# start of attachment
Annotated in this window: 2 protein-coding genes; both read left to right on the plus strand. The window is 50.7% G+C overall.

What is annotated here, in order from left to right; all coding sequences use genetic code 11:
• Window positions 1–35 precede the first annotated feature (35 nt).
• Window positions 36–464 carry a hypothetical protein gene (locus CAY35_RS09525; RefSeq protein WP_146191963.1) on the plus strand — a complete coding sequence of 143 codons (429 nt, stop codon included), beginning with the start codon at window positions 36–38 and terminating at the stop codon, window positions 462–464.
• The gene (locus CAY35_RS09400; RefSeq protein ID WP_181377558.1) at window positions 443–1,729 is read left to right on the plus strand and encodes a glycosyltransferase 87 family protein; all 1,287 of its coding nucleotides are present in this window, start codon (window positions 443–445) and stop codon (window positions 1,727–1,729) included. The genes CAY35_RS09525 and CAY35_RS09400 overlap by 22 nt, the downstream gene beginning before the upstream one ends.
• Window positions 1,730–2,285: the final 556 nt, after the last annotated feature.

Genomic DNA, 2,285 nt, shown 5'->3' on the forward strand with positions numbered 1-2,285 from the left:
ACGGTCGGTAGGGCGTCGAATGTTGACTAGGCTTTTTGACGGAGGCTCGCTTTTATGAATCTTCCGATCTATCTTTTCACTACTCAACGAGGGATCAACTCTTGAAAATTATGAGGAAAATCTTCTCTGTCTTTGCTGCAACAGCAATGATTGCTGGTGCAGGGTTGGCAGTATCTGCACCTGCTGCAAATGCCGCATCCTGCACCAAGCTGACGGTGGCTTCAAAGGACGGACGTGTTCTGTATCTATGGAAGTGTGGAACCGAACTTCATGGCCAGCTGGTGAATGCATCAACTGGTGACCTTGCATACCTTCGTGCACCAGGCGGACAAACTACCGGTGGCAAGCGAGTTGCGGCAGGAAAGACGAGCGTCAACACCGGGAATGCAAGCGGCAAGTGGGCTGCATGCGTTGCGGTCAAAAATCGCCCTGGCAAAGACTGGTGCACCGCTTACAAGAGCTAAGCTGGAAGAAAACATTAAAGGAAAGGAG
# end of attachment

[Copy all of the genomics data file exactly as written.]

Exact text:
Annotated in this window: 2 protein-coding genes; both read left to right on the plus strand. The window is 50.7% G+C overall.

What is annotated here, in order from left to right; all coding sequences use genetic code 11:
• Window positions 1–35 precede the first annotated feature (35 nt).
• Window positions 36–464 carry a hypothetical protein gene (locus CAY35_RS09525; RefSeq protein WP_146191963.1) on the plus strand — a complete coding sequence of 143 codons (429 nt, stop codon included), beginning with the start codon at window positions 36–38 and terminating at the stop codon, window positions 462–464.
• The gene (locus CAY35_RS09400; RefSeq protein ID WP_181377558.1) at window positions 443–1,729 is read left to right on the plus strand and encodes a glycosyltransferase 87 family protein; all 1,287 of its coding nucleotides are present in this window, start codon (window positions 443–445) and stop codon (window positions 1,727–1,729) included. The genes CAY35_RS09525 and CAY35_RS09400 overlap by 22 nt, the downstream gene beginning before the upstream one ends.
• Window positions 1,730–2,285: the final 556 nt, after the last annotated feature.

Genomic DNA, 2,285 nt, shown 5'->3' on the forward strand with positions numbered 1-2,285 from the left:
ACGGTCGGTAGGGCGTCGAATGTTGACTAGGCTTTTTGACGGAGGCTCGCTTTTATGAATCTTCCGATCTATCTTTTCACTACTCAACGAGGGATCAACTCTTGAAAATTATGAGGAAAATCTTCTCTGTCTTTGCTGCAACAGCAATGATTGCTGGTGCAGGGTTGGCAGTATCTGCACCTGCTGCAAATGCCGCATCCTGCACCAAGCTGACGGTGGCTTCAAAGGACGGACGTGTTCTGTATCTATGGAAGTGTGGAACCGAACTTCATGGCCAGCTGGTGAATGCATCAACTGGTGACCTTGCATACCTTCGTGCACCAGGCGGACAAACTACCGGTGGCAAGCGAGTTGCGGCAGGAAAGACGAGCGTCAACACCGGGAATGCAAGCGGCAAGTGGGCTGCATGCGTTGCGGTCAAAAATCGCCCTGGCAAAGACTGGTGCACCGCTTACAAGAGCTAAGCTGGAAGAAAACATTAAAGGAAAGGAG